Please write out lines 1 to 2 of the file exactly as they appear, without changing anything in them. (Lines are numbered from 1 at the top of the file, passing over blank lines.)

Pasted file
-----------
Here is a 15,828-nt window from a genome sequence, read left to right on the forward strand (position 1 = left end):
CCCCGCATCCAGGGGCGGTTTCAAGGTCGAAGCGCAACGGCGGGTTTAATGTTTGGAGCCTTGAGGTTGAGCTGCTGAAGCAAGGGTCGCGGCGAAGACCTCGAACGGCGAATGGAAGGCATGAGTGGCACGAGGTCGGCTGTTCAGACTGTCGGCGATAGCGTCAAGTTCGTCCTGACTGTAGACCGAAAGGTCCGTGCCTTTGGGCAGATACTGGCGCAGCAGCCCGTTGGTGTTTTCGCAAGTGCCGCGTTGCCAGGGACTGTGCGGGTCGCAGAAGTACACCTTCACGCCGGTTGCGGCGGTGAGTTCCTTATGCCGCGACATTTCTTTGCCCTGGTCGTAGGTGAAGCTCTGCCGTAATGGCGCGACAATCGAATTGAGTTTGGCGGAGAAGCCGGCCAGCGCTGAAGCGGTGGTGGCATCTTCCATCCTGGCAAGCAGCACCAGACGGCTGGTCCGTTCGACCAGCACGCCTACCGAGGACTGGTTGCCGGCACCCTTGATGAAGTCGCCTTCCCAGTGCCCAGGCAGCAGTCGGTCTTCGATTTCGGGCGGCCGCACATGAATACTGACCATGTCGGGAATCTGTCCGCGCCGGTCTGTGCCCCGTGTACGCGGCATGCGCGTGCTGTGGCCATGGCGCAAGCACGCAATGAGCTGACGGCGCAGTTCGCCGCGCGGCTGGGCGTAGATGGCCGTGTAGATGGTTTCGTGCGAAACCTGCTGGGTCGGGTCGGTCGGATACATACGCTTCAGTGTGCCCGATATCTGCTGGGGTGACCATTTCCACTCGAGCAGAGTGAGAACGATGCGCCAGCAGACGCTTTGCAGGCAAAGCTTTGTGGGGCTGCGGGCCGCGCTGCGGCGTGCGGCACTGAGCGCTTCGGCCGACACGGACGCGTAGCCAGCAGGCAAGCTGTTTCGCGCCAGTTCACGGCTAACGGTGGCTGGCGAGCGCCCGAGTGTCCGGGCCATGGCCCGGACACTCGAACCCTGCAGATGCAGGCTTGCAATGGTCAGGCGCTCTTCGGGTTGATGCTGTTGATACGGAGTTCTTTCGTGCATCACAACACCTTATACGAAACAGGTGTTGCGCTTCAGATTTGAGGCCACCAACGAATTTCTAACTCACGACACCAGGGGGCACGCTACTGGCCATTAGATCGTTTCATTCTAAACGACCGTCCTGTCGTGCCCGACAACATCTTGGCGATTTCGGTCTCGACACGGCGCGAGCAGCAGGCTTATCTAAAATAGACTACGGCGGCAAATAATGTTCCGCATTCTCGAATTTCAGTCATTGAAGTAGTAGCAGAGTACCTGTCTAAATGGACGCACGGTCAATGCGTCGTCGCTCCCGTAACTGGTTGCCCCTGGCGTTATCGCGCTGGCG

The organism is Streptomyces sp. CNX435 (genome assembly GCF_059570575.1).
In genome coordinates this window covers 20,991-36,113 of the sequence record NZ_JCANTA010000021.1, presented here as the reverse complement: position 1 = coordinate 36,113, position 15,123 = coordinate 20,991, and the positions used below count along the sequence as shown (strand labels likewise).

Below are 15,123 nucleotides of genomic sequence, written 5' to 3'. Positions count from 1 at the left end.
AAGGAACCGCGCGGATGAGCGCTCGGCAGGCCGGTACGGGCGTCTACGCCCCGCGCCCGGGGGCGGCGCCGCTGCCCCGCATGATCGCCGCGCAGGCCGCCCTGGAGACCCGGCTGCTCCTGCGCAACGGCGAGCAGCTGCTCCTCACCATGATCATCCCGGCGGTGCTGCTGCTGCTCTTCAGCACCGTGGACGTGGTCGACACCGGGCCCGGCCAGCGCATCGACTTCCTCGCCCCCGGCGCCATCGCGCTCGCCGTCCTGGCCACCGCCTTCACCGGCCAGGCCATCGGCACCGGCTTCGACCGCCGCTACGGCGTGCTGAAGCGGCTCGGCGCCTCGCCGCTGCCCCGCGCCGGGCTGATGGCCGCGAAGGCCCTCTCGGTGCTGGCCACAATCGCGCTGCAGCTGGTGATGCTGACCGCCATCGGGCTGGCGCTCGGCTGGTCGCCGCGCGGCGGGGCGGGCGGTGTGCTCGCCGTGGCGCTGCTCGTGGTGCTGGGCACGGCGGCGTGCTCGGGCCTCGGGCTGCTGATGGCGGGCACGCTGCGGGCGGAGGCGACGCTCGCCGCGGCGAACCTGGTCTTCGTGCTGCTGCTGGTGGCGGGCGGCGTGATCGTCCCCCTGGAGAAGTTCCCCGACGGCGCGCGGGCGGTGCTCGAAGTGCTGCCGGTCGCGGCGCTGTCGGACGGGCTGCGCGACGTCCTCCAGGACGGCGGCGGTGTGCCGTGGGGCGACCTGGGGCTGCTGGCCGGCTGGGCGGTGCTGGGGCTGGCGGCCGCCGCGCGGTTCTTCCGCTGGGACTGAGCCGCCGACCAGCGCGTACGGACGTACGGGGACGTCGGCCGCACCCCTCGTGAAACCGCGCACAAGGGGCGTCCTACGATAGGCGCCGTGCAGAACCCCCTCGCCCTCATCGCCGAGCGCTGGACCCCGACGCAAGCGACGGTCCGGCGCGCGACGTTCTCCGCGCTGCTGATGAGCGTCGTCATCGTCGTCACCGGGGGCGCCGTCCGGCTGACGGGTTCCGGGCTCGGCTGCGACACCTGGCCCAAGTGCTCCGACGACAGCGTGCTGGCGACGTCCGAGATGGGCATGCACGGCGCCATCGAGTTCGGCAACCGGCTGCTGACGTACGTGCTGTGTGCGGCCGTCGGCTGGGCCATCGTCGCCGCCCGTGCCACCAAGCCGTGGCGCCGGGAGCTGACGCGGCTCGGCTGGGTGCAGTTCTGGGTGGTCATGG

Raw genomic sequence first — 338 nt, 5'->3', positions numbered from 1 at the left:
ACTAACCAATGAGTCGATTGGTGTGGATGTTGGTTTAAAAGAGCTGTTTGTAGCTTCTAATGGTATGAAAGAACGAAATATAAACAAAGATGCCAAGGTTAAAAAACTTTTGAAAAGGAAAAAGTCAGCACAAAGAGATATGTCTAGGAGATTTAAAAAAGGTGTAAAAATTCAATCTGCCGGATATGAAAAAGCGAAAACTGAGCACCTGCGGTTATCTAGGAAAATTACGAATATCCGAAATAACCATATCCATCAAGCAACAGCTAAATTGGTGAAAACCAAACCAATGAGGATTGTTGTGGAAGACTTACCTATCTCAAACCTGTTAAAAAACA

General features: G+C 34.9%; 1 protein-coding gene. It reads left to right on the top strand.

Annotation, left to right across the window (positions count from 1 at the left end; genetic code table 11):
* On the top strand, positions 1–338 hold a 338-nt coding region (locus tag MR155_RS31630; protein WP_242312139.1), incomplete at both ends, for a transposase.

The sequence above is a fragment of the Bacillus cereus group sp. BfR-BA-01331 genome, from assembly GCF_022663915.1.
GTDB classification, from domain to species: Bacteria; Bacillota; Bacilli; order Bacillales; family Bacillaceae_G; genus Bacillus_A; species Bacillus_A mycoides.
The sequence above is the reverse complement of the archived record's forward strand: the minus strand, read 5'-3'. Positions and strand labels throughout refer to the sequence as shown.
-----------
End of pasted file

Here is a 15,828-nt window from a genome sequence, read left to right on the forward strand (position 1 = left end):
CCCCGCATCCAGGGGCGGTTTCAAGGTCGAAGCGCAACGGCGGGTTTAATGTTTGGAGCCTTGAGGTTGAGCTGCTGAAGCAAGGGTCGCGGCGAAGACCTCGAACGGCGAATGGAAGGCATGAGTGGCACGAGGTCGGCTGTTCAGACTGTCGGCGATAGCGTCAAGTTCGTCCTGACTGTAGACCGAAAGGTCCGTGCCTTTGGGCAGATACTGGCGCAGCAGCCCGTTGGTGTTTTCGCAAGTGCCGCGTTGCCAGGGACTGTGCGGGTCGCAGAAGTACACCTTCACGCCGGTTGCGGCGGTGAGTTCCTTATGCCGCGACATTTCTTTGCCCTGGTCGTAGGTGAAGCTCTGCCGTAATGGCGCGACAATCGAATTGAGTTTGGCGGAGAAGCCGGCCAGCGCTGAAGCGGTGGTGGCATCTTCCATCCTGGCAAGCAGCACCAGACGGCTGGTCCGTTCGACCAGCACGCCTACCGAGGACTGGTTGCCGGCACCCTTGATGAAGTCGCCTTCCCAGTGCCCAGGCAGCAGTCGGTCTTCGATTTCGGGCGGCCGCACATGAATACTGACCATGTCGGGAATCTGTCCGCGCCGGTCTGTGCCCCGTGTACGCGGCATGCGCGTGCTGTGGCCATGGCGCAAGCACGCAATGAGCTGACGGCGCAGTTCGCCGCGCGGCTGGGCGTAGATGGCCGTGTAGATGGTTTCGTGCGAAACCTGCTGGGTCGGGTCGGTCGGATACATACGCTTCAGTGTGCCCGATATCTGCTGGGGTGACCATTTCCACTCGAGCAGAGTGAGAACGATGCGCCAGCAGACGCTTTGCAGGCAAAGCTTTGTGGGGCTGCGGGCCGCGCTGCGGCGTGCGGCACTGAGCGCTTCGGCCGACACGGACGCGTAGCCAGCAGGCAAGCTGTTTCGCGCCAGTTCACGGCTAACGGTGGCTGGCGAGCGCCCGAGTGTCCGGGCCATGGCCCGGACACTCGAACCCTGCAGATGCAGGCTTGCAATGGTCAGGCGCTCTTCGGGTTGATGCTGTTGATACGGAGTTCTTTCGTGCATCACAACACCTTATACGAAACAGGTGTTGCGCTTCAGATTTGAGGCCACCAACGAATTTCTAACTCACGACACCAGGGGGCACGCTACTGGCCATTAGATCGTTTCATTCTAAACGACCGTCCTGTCGTGCCCGACAACATCTTGGCGATTTCGGTCTCGACACGGCGCGAGCAGCAGGCTTATCTAAAATAGACTACGGCGGCAAATAATGTTCCGCATTCTCGAATTTCAGTCATTGAAGTAGTAGCAGAGTACCTGTCTAAATGGACGCACGGTCAATGCGTCGTCGCTCCCGTAACTGGTTGCCCCTGGCGTTATCGCGCTGGCG